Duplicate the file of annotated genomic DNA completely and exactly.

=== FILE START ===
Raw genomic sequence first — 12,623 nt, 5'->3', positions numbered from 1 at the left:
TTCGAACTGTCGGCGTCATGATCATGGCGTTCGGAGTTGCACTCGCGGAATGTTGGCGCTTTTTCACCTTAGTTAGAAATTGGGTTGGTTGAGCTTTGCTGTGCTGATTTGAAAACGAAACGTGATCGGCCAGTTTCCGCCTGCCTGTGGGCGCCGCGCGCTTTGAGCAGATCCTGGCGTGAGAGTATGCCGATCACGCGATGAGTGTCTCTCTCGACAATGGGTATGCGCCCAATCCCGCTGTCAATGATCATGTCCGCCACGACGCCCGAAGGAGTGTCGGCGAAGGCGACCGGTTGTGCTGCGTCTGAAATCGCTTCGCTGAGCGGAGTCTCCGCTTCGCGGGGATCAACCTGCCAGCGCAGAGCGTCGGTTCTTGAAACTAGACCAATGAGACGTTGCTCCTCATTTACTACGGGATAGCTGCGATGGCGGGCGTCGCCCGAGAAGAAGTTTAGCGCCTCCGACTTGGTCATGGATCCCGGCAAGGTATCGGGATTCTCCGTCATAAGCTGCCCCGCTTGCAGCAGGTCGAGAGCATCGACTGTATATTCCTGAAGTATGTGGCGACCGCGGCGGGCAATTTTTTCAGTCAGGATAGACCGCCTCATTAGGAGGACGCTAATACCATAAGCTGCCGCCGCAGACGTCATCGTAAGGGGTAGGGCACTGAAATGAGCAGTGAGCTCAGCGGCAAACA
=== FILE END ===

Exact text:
Raw genomic sequence first — 12,623 nt, 5'->3', positions numbered from 1 at the left:
TTCGAACTGTCGGCGTCATGATCATGGCGTTCGGAGTTGCACTCGCGGAATGTTGGCGCTTTTTCACCTTAGTTAGAAATTGGGTTGGTTGAGCTTTGCTGTGCTGATTTGAAAACGAAACGTGATCGGCCAGTTTCCGCCTGCCTGTGGGCGCCGCGCGCTTTGAGCAGATCCTGGCGTGAGAGTATGCCGATCACGCGATGAGTGTCTCTCTCGACAATGGGTATGCGCCCAATCCCGCTGTCAATGATCATGTCCGCCACGACGCCCGAAGGAGTGTCGGCGAAGGCGACCGGTTGTGCTGCGTCTGAAATCGCTTCGCTGAGCGGAGTCTCCGCTTCGCGGGGATCAACCTGCCAGCGCAGAGCGTCGGTTCTTGAAACTAGACCAATGAGACGTTGCTCCTCATTTACTACGGGATAGCTGCGATGGCGGGCGTCGCCCGAGAAGAAGTTTAGCGCCTCCGACTTGGTCATGGATCCCGGCAAGGTATCGGGATTCTCCGTCATAAGCTGCCCCGCTTGCAGCAGGTCGAGAGCATCGACTGTATATTCCTGAAGTATGTGGCGACCGCGGCGGGCAATTTTTTCAGTCAGGATAGACCGCCTCATTAGGAGGACGCTAATACCATAAGCTGCCGCCGCAGACGTCATCGTAAGGGGTAGGGCACTGAAATGAGCAGTGAGCTCAGCGGCAAACA